On paper, it would be easy to get a bit confused when picking between gyoza and potstickers. Both are forms of dumpling, both are filled with delicious vegetables and meats, both are notoriously yummy and leave you satisfied and patting your tummy saying, “Yum, yum! We gotta do this again sometime! You’ve got the check, right? I seem to have left my wallet at home…” But, going deeper, both are far more disparate than the naked eye may lead you to believe. Today, we take that deep look and help you, the noble consumer, learn the difference. Gyoza vs potsticker…soon you’ll know which is which!
Potstickers vs Gyoza: Origin Stories
Potstickers (aka jiaozi in Mandarin) came first. According to legend, thousands of years ago, a Chinese chef absent-mindedly forgot a wok of dumplings was boiling. The dumplings ended up sticking to the side of the wok and getting a little crispy. And thus, a dumpling variation was born! (Jiaozi translates to “stuck to the wok,” which is how we got to “potsticker!” Are words fun?) Meanwhile, gyoza weren’t invented until much, much later. After World War II, Japanese soldiers tried to recreate the potstickers that they had enjoyed while abroad on their tour of duty, and invariably got the recipe a little different.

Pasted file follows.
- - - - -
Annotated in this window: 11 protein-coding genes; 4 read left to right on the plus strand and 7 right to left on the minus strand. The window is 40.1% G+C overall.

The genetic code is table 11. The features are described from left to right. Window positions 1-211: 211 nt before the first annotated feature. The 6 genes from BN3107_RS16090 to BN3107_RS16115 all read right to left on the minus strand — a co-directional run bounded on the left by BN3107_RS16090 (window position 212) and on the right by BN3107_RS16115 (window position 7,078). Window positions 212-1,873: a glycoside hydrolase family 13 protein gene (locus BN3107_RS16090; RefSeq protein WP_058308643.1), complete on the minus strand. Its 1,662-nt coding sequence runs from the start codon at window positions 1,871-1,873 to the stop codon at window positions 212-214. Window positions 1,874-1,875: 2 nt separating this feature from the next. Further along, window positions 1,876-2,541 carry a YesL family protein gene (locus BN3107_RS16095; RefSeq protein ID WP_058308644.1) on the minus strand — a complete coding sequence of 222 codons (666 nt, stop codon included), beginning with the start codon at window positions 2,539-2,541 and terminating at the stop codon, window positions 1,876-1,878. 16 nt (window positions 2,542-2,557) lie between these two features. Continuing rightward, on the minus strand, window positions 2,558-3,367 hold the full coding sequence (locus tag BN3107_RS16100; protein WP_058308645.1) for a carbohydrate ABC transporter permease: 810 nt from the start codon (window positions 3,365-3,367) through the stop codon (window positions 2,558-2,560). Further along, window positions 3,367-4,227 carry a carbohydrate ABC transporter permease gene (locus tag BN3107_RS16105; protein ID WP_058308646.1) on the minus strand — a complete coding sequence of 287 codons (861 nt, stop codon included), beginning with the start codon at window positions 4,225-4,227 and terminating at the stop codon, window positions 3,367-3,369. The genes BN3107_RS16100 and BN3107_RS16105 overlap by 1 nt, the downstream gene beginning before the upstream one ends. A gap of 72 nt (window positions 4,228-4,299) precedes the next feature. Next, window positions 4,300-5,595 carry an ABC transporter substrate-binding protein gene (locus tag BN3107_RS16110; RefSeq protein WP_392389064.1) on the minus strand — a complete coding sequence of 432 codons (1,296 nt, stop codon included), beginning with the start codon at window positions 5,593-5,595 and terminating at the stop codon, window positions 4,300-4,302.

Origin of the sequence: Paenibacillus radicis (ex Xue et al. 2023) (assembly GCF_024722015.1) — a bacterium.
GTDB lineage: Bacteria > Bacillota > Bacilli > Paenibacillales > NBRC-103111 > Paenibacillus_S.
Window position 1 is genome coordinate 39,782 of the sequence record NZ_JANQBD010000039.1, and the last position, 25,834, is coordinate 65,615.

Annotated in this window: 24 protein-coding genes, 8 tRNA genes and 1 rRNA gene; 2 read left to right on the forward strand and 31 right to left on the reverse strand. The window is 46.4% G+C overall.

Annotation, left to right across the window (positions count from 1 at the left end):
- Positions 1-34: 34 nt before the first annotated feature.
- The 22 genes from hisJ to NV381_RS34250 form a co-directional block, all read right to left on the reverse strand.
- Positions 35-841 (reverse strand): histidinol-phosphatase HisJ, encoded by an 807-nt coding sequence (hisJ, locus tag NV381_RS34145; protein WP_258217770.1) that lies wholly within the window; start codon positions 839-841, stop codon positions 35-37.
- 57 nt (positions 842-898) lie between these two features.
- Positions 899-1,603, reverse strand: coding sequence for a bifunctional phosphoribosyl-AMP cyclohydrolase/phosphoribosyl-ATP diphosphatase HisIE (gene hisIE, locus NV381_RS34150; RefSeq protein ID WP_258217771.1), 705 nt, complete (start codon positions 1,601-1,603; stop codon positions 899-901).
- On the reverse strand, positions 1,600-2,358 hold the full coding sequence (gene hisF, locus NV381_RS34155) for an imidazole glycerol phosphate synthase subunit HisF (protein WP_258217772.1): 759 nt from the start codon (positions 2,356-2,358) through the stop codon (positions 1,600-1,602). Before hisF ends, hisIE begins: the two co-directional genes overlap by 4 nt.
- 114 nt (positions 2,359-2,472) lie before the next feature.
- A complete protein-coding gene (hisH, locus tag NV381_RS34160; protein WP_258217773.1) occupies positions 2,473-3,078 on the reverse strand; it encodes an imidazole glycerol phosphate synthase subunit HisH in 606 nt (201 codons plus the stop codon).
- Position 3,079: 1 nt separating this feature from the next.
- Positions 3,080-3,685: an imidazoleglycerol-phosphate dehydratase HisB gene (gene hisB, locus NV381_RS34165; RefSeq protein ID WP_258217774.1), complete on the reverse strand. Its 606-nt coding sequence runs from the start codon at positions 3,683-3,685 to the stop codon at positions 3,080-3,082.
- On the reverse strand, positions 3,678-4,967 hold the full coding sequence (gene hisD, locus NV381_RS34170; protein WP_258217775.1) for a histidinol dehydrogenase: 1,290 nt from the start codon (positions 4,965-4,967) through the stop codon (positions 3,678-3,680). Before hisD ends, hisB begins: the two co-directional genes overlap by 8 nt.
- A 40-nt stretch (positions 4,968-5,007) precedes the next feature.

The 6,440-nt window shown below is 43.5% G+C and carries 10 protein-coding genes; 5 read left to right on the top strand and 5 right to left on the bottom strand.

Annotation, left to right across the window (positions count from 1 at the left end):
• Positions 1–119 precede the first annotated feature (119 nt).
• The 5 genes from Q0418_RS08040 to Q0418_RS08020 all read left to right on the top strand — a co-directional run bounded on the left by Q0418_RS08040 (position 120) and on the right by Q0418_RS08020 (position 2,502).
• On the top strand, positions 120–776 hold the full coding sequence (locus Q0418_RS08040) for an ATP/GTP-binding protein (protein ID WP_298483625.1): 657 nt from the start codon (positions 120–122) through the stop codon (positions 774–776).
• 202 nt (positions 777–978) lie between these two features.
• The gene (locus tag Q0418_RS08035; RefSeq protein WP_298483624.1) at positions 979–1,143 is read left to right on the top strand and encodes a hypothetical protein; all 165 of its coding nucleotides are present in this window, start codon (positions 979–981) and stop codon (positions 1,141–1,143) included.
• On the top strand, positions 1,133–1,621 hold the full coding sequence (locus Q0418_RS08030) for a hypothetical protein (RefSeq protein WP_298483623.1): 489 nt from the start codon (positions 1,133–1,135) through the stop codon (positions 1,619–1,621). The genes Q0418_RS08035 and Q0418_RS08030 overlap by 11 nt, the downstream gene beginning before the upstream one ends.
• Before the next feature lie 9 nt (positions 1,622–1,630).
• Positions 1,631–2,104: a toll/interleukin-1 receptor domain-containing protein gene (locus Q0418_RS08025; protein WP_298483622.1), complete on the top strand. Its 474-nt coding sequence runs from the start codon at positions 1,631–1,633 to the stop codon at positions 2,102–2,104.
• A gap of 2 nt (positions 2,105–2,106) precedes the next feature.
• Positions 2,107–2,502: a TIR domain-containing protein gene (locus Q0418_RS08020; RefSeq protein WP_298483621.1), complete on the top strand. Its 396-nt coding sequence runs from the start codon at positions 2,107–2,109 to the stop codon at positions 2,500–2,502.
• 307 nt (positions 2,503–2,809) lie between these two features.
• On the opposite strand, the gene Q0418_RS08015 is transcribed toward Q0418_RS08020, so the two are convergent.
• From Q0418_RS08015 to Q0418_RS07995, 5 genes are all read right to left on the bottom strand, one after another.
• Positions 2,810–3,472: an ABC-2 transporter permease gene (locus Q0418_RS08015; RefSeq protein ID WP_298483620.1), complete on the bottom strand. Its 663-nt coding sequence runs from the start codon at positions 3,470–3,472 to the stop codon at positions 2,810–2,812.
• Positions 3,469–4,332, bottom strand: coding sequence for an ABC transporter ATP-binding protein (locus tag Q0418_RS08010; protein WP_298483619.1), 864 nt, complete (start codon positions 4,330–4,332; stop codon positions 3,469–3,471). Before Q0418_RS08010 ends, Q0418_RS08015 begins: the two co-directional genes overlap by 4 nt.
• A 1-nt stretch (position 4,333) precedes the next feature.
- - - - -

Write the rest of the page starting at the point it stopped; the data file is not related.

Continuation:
Gyoza vs Potstickers: Wrappers and Fillings
Even though both are similar in that they are dumplings stuffed with savory fillings like ground pork, garlic, and veggies, there are some stark differences between gyoza and potstickers. Gyoza is the Japanese variation on the traditional Chinese recipe of potstickers. They are usually made with thinner, more delicate wrappers, and the filling is more finely textured. The thinner skins mean that gyoza get crispier than chewy potstickers.
Gyoza vs Potsticker: Accompaniments
When comparing potstickers vs gyoza, one must also take into account how the two dishes are served. Gyoza are often served with a dipping sauce made with soy sauce, rice vinegar, sesame oil, chili oil, and garlic. Sometimes, they may also be served in a soup or drizzled in ponzu, a zesty citrus based soy dressing. Traditional potstickers are more often served with a sauce made from soy sauce, rice vinegar or Chinese black vinegar, and sesame oil. See? Differences abound!
Luckily for anyone who is indecisive, both options are incredibly tasty and make for a satisfying dining experience. If you’re in the position of being forced to choose between gyoza vs potstickers, then you’re a pretty lucky person, in our opinion. What a delectable dilemma, where really, there is no wrong answer!